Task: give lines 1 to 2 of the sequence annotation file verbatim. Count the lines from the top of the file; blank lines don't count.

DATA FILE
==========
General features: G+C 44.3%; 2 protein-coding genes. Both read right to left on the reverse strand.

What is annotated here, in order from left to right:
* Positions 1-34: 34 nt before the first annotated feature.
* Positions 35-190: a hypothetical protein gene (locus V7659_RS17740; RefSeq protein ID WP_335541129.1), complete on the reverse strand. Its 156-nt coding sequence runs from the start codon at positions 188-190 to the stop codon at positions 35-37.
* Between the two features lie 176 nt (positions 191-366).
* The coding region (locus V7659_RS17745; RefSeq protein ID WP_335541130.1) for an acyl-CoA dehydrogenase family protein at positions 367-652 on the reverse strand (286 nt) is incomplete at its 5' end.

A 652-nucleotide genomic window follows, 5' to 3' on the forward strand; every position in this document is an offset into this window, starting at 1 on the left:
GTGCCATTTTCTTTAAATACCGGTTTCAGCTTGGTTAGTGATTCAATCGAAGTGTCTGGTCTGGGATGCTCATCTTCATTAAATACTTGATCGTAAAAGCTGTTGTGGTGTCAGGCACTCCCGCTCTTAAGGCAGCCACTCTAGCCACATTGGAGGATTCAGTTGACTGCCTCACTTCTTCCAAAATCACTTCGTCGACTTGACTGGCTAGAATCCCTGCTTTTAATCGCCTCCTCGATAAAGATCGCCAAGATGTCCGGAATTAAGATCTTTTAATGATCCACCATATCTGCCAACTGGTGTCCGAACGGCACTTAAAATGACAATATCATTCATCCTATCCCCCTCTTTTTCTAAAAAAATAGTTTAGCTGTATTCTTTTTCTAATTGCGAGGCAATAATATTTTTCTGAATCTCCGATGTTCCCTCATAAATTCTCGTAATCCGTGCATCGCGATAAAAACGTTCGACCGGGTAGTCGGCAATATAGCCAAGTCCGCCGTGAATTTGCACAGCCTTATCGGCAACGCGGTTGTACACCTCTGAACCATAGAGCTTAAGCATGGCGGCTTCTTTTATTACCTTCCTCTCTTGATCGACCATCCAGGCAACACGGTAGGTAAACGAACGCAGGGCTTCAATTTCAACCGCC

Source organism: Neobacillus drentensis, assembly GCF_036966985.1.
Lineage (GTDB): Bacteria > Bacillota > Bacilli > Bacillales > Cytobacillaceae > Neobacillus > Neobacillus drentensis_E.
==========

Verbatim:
General features: G+C 44.3%; 2 protein-coding genes. Both read right to left on the reverse strand.

What is annotated here, in order from left to right: